Recently I asked the author about what he was reading. Garrett's reply:
I was in France and the UK this summer as everyone was commemorating the centennial of World War One, and since then, I have been thinking about war and wartime literature. I’m a novelist, cultural critic, and pop culture theologian, and as writer and as reader I’m particularly interested in the ways that literature and culture help us make meaning of big questions. So here are some imaginative works I’ve been reading or re-reading lately about war:Learn more about Entertaining Judgment at the Oxford University Press website.
Poetry of the First World War: An Anthology (edited by Tim Kendall) represents the wide range of poems produced by the truly gifted poets of the era (Wilfred Owen, Rupert Brooke, and others). These writers wrote during the era, and many of them lived through (or died in) the trenches of that horrible war. I’m particularly drawn to Owen’s “Dulce et Decorum Est,” perhaps the best-known poem of the war, and certainly one of its finest. It describes the horrifying death of one of the speaker’s comrades during a chlorine gas attack, and rebukes the old saying that it is glorious to die for one’s country.
Tim O’Brien’s The Things They Carried has more than combat on its mind—it also wrestles with questions of memory, story-telling, and the value of art—but it remains the best work on Vietnam from the Texas writer acclaimed as our best chronicler of the Vietnam War. From its opening title story, which introduces us to the characters with whom we’ll journey through the book (including the narrator, “Tim O’Brien”) to the closing story, “The Lives of the Dead,” which talks about how stories can save us, O’Brien is demonstrating how to tell a true war story—and teaching us that maybe war stories have more in common with our ordinary stories than we imagine.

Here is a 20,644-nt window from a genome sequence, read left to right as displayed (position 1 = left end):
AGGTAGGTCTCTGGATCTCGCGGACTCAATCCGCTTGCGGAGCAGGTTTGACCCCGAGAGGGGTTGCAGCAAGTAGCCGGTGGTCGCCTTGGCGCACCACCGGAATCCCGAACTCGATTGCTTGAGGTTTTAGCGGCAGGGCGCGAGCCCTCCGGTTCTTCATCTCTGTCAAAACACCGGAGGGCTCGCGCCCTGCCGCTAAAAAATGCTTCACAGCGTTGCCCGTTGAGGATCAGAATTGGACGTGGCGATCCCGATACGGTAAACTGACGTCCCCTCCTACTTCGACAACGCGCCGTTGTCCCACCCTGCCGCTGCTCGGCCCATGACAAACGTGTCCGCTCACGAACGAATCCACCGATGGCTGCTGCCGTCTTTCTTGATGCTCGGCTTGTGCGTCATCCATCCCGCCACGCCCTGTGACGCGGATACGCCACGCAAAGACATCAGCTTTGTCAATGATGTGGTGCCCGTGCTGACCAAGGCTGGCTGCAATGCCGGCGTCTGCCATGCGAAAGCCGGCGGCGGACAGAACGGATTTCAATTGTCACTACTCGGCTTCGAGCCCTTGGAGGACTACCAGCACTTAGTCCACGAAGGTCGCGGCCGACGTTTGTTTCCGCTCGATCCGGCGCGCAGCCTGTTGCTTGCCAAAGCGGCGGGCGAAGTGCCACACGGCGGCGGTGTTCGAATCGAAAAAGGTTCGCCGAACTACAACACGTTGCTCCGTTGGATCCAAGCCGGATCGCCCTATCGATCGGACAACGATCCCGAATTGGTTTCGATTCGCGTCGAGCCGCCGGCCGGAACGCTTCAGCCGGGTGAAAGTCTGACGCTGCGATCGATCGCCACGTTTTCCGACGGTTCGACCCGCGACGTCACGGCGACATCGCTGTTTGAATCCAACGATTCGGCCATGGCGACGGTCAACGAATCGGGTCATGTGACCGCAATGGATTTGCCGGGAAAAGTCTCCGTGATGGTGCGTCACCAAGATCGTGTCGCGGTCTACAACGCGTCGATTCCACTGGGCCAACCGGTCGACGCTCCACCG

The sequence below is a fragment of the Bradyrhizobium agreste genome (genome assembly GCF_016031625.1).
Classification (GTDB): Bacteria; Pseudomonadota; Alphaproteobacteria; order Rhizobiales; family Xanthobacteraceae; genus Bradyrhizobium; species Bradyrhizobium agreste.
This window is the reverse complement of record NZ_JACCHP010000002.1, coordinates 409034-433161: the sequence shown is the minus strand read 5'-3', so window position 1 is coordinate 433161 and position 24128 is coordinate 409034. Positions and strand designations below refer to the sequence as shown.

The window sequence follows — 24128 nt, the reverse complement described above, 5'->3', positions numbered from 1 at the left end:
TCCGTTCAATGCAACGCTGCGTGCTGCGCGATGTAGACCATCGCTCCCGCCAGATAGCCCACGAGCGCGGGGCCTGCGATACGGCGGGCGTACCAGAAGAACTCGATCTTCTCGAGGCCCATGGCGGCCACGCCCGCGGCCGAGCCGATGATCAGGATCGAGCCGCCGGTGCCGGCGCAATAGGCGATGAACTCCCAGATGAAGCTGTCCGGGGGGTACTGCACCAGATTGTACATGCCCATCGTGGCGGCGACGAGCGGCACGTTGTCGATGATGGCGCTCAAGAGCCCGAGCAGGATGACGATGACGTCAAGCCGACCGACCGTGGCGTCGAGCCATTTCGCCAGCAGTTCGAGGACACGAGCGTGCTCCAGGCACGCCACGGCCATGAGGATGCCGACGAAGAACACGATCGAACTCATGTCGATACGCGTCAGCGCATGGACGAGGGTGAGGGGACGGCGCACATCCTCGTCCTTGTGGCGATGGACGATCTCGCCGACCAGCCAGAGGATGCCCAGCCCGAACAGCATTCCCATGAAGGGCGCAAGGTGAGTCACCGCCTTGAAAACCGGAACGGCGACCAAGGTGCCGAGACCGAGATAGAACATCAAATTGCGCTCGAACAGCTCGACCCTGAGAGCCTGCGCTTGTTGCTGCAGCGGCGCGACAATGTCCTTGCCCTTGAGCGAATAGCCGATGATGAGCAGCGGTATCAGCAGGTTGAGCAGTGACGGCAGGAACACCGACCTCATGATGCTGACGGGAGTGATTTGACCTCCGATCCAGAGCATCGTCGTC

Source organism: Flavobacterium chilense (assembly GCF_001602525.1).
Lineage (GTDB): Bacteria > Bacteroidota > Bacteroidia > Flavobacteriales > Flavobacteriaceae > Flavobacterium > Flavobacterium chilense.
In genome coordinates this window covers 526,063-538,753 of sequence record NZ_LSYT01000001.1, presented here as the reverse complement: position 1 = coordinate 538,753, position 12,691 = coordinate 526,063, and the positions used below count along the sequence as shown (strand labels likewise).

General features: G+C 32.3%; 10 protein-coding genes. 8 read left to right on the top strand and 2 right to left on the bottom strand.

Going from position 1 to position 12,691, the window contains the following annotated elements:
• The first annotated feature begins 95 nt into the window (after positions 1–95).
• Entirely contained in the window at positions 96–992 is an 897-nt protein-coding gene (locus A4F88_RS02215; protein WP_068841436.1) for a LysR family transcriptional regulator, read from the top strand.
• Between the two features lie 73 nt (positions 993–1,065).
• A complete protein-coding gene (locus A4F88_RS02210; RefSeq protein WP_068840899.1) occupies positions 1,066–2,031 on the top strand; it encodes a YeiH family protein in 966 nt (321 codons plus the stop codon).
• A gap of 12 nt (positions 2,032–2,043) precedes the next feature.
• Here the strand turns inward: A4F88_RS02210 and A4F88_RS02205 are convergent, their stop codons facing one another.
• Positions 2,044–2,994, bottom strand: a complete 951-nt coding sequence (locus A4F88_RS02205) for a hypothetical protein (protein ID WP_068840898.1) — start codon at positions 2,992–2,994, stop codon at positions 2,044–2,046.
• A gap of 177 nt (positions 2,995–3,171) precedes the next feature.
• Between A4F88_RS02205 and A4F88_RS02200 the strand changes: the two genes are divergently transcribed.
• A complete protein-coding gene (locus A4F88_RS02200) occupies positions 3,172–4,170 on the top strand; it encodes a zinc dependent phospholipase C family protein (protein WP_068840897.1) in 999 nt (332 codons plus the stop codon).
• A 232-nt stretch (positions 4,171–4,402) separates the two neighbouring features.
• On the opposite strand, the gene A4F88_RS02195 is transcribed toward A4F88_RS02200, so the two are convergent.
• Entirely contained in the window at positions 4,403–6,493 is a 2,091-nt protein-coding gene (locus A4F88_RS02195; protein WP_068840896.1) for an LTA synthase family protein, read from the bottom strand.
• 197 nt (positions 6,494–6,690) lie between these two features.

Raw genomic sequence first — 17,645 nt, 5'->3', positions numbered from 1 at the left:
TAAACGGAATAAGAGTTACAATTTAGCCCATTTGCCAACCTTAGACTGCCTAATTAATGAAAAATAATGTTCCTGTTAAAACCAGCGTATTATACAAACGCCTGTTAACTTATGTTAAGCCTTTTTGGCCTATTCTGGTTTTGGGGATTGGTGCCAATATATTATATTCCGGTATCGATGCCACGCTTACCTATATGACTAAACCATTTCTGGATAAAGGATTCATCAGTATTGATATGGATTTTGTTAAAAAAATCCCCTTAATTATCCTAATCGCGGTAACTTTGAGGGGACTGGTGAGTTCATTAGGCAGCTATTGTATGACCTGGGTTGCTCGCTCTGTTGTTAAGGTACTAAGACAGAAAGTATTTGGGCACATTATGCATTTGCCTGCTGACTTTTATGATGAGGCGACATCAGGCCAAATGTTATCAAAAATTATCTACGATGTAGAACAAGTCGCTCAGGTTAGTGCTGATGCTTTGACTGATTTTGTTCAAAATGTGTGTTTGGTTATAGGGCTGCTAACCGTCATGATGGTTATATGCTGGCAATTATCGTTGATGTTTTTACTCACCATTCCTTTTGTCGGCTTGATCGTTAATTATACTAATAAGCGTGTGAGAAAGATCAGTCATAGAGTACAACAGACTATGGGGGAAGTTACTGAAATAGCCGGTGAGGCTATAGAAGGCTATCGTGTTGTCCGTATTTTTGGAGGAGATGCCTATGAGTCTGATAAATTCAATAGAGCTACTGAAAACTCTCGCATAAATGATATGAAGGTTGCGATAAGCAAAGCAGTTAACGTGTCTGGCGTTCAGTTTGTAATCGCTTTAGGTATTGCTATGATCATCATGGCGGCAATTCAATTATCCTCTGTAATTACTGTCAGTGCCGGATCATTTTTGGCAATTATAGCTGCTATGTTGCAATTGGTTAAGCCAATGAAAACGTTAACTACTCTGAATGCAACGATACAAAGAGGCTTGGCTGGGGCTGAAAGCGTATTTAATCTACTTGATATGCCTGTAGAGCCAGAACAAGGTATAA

Phil Klay’s Deployment deservedly won the National Book Award for Fiction this year. I taught it in my fiction class early in the fall, and we all felt, smugly, as if we were prophets at the announcement. Like the World War One poets, like O’Brien, he’s telling us about the experience of battle and about trying to reconcile it with the experience of the home front—two things that are not meant to be meshed. The title story is a masterpiece of the “soldiers’ return” story written by other great American writers including Hemingway and Fitzgerald. The narrator’s family can’t hope to understand what the narrator has gone through. Words cannot convey the experience. And yet words are all we have. And when they are good words, hard, and beautiful like these, there is a grace and beauty even to the harsh and horrid truth.